Tech Talk with Jamel Cato


Jamel H. Cato is the
CEO of Cato Systems.

A client recently came to me with an interesting enhancement request. I had previously built an Azure Data Factory for them that performed a complex 4-Tier ETL process in SQL Server. The Factory was working great, but due to new operational requirements, several pipelines within it needed to run both on a regular schedule and on-demand whenever a certain event occurred. The problem, if you’re familiar with ADF, is that a pipeline can have either a schedule-based trigger or an event-based trigger. (And if you’re not familiar with Azure Data Factory, it’s essentially SSIS that runs entirely in the Cloud.)

There is a simple and elegant solution to this problem: Just have your ADF pipeline check for the existence of a file at the very beginning and only perform its normal operations if that file exists. This file can be placed in the target location on a regular schedule (making the pipeline time based) as well as whenever a triggering event occurs (making it simultaneously event based.) Then simply add a Trigger to the pipeline than runs every 5 minutes.

Because Azure Data Factories can natively access objects in Azure Storage, the easiest way to implement this solution is to place an empty file into a blob storage container. That empty file will serve as the trigger for the pipeline.

Here are the steps:

Add a Get Metadata Activity as the very first step of your pipeline. For clarity name it ‘File Check’. Point the dataset of this activity to the location of an empty file stored in Azure storage. Then add the Exists and Item name items to the Field List. It should look like this in ADF Studio:

If you only need your pipeline to carry out its activities on specific dates, then within the Dataset append a date stamp to the name of your target file with a pipeline expression like this:

Next, drag the green success endpoint of the File Check activity to the next activity in your pipeline. Like in SSIS, this is a precedence constraint that will control the flow of your job. In this case, it will prevent the execution of the next activity unless the target file exists because behind the scenes the pipeline automatically evaluates this expression from the first step:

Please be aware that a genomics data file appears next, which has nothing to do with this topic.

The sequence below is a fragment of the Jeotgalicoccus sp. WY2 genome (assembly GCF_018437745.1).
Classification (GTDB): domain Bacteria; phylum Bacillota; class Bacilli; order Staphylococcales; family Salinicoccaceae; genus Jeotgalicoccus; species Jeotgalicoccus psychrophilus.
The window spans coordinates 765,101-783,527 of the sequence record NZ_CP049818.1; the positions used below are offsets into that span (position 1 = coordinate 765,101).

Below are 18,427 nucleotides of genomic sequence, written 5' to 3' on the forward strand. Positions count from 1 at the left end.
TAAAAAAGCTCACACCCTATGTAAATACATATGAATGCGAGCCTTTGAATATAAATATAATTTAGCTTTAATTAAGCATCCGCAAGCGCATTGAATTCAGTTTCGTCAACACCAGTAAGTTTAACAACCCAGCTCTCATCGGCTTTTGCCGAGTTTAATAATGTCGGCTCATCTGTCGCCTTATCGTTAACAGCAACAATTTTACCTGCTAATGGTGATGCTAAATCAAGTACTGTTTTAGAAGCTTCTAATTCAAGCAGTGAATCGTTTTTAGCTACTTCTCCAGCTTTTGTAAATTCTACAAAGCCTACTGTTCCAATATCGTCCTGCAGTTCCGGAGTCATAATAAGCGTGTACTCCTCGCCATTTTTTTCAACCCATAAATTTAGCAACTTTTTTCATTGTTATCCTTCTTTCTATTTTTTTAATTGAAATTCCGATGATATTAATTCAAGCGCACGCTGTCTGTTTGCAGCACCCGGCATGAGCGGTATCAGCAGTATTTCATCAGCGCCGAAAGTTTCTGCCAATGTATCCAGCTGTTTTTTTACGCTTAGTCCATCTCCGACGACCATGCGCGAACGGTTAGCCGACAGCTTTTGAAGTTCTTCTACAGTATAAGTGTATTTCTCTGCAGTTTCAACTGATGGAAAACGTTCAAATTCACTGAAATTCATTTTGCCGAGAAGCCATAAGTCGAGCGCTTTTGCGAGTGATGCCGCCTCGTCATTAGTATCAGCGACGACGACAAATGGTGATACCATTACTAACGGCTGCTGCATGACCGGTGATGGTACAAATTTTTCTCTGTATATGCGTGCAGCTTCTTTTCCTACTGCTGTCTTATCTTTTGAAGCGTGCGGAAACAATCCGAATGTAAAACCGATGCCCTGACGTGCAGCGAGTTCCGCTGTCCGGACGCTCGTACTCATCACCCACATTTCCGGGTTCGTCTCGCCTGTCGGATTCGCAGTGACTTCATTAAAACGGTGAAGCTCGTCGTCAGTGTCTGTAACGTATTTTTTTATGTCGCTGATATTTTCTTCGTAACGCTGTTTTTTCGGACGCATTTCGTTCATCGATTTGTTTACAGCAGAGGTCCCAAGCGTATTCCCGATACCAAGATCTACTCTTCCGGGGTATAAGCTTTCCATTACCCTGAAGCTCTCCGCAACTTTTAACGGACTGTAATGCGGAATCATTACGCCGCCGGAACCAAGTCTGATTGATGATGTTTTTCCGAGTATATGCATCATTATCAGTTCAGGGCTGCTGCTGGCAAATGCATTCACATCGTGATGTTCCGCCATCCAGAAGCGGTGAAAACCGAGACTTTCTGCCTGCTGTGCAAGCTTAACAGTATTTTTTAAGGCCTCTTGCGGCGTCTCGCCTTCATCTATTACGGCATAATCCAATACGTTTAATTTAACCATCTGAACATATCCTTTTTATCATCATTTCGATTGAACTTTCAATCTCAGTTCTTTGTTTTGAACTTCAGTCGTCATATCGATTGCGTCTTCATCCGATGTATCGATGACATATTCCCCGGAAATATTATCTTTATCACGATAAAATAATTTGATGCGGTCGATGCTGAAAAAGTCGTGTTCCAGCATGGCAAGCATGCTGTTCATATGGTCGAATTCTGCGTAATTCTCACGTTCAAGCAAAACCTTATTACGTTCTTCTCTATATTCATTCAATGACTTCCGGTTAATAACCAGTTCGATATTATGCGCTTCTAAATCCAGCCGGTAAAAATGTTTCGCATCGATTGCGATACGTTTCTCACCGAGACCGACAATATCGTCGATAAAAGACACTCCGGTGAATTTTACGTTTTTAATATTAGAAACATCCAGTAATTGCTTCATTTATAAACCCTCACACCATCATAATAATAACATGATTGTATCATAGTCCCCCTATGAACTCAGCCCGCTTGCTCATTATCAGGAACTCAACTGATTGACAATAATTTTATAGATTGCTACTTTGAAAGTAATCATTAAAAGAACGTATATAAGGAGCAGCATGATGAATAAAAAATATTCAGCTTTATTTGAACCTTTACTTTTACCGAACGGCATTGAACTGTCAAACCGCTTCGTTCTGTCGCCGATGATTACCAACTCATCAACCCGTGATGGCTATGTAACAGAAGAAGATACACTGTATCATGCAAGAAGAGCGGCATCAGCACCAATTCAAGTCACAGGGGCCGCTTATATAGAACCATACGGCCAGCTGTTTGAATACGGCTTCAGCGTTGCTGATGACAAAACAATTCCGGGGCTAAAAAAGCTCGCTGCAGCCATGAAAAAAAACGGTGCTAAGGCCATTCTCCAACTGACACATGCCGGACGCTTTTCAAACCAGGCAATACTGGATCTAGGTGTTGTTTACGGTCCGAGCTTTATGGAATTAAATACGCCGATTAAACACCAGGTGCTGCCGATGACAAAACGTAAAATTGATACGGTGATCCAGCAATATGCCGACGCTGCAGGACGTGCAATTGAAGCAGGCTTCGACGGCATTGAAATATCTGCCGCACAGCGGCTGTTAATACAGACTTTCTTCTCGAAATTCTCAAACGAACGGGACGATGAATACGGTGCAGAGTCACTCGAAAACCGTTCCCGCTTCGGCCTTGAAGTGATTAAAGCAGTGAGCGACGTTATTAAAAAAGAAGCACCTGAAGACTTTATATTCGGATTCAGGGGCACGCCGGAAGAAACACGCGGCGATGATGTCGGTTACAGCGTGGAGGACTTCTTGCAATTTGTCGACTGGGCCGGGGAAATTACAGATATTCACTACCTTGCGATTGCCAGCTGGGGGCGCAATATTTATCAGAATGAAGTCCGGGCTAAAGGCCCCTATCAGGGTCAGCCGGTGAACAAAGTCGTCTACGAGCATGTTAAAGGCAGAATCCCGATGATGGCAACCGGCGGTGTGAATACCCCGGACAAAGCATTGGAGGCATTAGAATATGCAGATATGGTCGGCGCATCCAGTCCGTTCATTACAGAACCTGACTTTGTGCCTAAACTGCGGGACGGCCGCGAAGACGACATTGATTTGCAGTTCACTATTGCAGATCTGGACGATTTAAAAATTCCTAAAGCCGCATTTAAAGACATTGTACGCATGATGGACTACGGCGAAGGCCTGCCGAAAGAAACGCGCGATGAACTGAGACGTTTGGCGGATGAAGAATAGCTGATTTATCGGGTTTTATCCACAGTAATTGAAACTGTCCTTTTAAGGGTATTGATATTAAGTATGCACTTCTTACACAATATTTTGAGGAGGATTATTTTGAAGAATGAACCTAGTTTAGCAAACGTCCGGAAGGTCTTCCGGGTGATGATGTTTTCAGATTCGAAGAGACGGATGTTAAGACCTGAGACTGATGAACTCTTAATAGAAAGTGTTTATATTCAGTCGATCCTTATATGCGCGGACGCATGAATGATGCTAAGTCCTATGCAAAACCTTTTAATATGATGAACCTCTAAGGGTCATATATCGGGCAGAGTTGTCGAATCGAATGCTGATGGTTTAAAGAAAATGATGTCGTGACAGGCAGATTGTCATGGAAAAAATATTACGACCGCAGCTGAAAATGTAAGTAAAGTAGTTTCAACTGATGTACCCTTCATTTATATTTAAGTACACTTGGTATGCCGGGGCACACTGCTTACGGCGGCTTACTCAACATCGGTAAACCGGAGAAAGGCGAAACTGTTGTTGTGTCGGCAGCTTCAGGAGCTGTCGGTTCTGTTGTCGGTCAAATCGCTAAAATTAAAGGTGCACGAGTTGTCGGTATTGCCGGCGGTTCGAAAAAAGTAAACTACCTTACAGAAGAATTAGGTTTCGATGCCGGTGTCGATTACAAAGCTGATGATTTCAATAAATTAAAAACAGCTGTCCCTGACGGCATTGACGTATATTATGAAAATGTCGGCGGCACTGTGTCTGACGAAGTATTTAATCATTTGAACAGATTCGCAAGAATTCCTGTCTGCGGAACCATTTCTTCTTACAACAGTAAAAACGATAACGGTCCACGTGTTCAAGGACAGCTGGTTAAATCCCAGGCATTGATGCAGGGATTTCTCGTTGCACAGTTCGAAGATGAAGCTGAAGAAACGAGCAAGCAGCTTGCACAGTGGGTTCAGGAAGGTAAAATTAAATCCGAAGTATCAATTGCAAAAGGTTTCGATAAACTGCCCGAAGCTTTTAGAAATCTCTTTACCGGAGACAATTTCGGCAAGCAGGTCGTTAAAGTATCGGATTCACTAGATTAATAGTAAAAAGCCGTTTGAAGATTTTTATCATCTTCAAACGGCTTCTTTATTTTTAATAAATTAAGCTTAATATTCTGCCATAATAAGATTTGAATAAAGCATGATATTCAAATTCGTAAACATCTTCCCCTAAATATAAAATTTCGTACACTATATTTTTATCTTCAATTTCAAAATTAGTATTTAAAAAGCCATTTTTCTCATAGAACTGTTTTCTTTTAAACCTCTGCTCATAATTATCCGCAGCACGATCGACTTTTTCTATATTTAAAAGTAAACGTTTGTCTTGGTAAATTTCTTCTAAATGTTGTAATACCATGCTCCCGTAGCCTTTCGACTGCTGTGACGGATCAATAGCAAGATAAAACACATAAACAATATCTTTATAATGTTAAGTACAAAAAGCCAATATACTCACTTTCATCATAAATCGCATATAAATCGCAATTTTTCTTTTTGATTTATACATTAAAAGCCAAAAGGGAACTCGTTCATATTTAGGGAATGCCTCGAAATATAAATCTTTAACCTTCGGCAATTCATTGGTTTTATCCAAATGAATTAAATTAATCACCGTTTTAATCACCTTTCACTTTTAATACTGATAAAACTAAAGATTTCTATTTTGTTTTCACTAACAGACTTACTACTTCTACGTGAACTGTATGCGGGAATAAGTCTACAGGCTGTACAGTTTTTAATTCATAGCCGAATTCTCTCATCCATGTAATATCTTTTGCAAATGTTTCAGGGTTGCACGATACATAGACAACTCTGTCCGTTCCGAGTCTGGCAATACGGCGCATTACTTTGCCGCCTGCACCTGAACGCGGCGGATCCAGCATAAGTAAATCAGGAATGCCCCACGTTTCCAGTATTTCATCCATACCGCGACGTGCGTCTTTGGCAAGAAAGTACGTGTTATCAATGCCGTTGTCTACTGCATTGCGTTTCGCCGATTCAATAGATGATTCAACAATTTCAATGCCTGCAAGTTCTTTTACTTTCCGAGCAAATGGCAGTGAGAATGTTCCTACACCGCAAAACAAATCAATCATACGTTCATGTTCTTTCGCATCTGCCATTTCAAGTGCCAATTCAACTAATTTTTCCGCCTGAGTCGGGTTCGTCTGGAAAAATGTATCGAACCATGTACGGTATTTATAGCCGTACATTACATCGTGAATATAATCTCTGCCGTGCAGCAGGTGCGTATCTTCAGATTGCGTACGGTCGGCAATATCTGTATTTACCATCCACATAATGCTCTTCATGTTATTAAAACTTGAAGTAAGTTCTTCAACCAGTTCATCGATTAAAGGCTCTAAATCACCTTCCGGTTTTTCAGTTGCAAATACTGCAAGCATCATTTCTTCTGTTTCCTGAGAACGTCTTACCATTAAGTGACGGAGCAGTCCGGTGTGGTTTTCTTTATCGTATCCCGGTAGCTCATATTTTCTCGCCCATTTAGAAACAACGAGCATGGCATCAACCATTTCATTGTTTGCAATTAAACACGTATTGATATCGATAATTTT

At this point, your pipeline satisfies our original ask. However my preference is to take this one step further by wrapping all the original activities within an If Condition Activity. This has two benefits. First, it makes the pipeline more understandable because it is visually clear that everything within the If Condition Activity is conditionally triggered. Even better, you’ll see something easily readable like this when you click on it (which can be a lifesaver if you built the pipeline long ago or inherited it from another developer):

Now that you have your pipeline configured to check for and conditionally act upon your target file, the last two things to do are attach a trigger to your pipeline that runs very often (such as every 5 minutes) and then develop some process to automatically place your target file in the target folder. I usually satisfy the latter requirement by writing a PowerShell or Python script.

Finally, don’t forget to delete your target file after the pipeline runs. I typically do this with a Delete activity at the very end of the pipeline itself, but if a Factory has many pipelines or many target files, then I’ll resort to creating a Power Automate flow to loop through the folders and delete as it goes.

If, like me, you are a SQL developer, you may be thinking that you could accomplish the same objective by simply checking a column in a table. While that’s technically true, I would caution you to think twice about that approach here because it requires a database, a database connection and a database read operation, all of which are financially expensive in Microsoft Azure. Plus, DB connections in Data Factory are a challenge to migrate when you deploy to production, especially if they are secured by an Azure Key Vault. But anyone can drop a file in a folder, where the metadata check and empty file in Azure storage will together cost a fraction of one cent.

I hope this quick tip makes you look like a hero to your team. Happy data crunching.

— Jamel